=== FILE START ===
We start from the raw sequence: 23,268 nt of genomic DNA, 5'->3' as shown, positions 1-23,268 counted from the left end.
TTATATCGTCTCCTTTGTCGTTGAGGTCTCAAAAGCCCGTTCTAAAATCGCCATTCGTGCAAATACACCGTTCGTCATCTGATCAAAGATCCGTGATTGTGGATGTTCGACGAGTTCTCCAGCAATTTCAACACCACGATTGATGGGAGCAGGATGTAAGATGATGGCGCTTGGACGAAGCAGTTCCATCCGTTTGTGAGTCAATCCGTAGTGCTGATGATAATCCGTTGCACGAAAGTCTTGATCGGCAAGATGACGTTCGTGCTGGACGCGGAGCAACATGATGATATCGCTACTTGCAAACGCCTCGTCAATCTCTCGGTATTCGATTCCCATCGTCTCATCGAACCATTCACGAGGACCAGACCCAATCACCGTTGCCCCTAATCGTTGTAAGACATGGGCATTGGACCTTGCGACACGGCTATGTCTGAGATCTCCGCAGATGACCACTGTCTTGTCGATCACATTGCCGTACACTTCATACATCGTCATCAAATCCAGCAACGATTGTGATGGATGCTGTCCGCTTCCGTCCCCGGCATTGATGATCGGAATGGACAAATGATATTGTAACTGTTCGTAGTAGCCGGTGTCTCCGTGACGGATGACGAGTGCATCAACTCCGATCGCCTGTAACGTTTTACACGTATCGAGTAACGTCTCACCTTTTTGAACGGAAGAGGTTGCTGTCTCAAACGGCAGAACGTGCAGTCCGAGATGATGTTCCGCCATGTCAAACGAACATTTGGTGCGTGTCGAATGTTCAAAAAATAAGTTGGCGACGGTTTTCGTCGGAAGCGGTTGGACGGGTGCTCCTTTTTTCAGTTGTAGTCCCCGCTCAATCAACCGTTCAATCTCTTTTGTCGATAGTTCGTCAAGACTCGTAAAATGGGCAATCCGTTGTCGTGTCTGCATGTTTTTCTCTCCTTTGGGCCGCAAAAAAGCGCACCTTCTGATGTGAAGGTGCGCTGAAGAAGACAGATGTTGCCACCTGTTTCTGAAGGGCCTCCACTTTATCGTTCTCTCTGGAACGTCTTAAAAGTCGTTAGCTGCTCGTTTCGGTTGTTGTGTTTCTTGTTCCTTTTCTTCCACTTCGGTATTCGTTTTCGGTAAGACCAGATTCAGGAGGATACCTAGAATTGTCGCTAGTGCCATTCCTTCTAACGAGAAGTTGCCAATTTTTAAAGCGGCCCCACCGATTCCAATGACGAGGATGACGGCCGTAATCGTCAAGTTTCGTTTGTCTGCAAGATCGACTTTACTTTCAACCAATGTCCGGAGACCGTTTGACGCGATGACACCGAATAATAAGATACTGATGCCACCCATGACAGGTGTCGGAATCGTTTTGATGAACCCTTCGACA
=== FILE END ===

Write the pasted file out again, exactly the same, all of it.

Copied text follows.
We start from the raw sequence: 23,268 nt of genomic DNA, 5'->3' as shown, positions 1-23,268 counted from the left end.
TTATATCGTCTCCTTTGTCGTTGAGGTCTCAAAAGCCCGTTCTAAAATCGCCATTCGTGCAAATACACCGTTCGTCATCTGATCAAAGATCCGTGATTGTGGATGTTCGACGAGTTCTCCAGCAATTTCAACACCACGATTGATGGGAGCAGGATGTAAGATGATGGCGCTTGGACGAAGCAGTTCCATCCGTTTGTGAGTCAATCCGTAGTGCTGATGATAATCCGTTGCACGAAAGTCTTGATCGGCAAGATGACGTTCGTGCTGGACGCGGAGCAACATGATGATATCGCTACTTGCAAACGCCTCGTCAATCTCTCGGTATTCGATTCCCATCGTCTCATCGAACCATTCACGAGGACCAGACCCAATCACCGTTGCCCCTAATCGTTGTAAGACATGGGCATTGGACCTTGCGACACGGCTATGTCTGAGATCTCCGCAGATGACCACTGTCTTGTCGATCACATTGCCGTACACTTCATACATCGTCATCAAATCCAGCAACGATTGTGATGGATGCTGTCCGCTTCCGTCCCCGGCATTGATGATCGGAATGGACAAATGATATTGTAACTGTTCGTAGTAGCCGGTGTCTCCGTGACGGATGACGAGTGCATCAACTCCGATCGCCTGTAACGTTTTACACGTATCGAGTAACGTCTCACCTTTTTGAACGGAAGAGGTTGCTGTCTCAAACGGCAGAACGTGCAGTCCGAGATGATGTTCCGCCATGTCAAACGAACATTTGGTGCGTGTCGAATGTTCAAAAAATAAGTTGGCGACGGTTTTCGTCGGAAGCGGTTGGACGGGTGCTCCTTTTTTCAGTTGTAGTCCCCGCTCAATCAACCGTTCAATCTCTTTTGTCGATAGTTCGTCAAGACTCGTAAAATGGGCAATCCGTTGTCGTGTCTGCATGTTTTTCTCTCCTTTGGGCCGCAAAAAAGCGCACCTTCTGATGTGAAGGTGCGCTGAAGAAGACAGATGTTGCCACCTGTTTCTGAAGGGCCTCCACTTTATCGTTCTCTCTGGAACGTCTTAAAAGTCGTTAGCTGCTCGTTTCGGTTGTTGTGTTTCTTGTTCCTTTTCTTCCACTTCGGTATTCGTTTTCGGTAAGACCAGATTCAGGAGGATACCTAGAATTGTCGCTAGTGCCATTCCTTCTAACGAGAAGTTGCCAATTTTTAAAGCGGCCCCACCGATTCCAATGACGAGGATGACGGCCGTAATCGTCAAGTTTCGTTTGTCTGCAAGATCGACTTTACTTTCAACCAATGTCCGGAGACCGTTTGACGCGATGACACCGAATAATAAGATACTGATGCCACCCATGACAGGTGTCGGAATCGTTTTGATGAACCCTTCGACA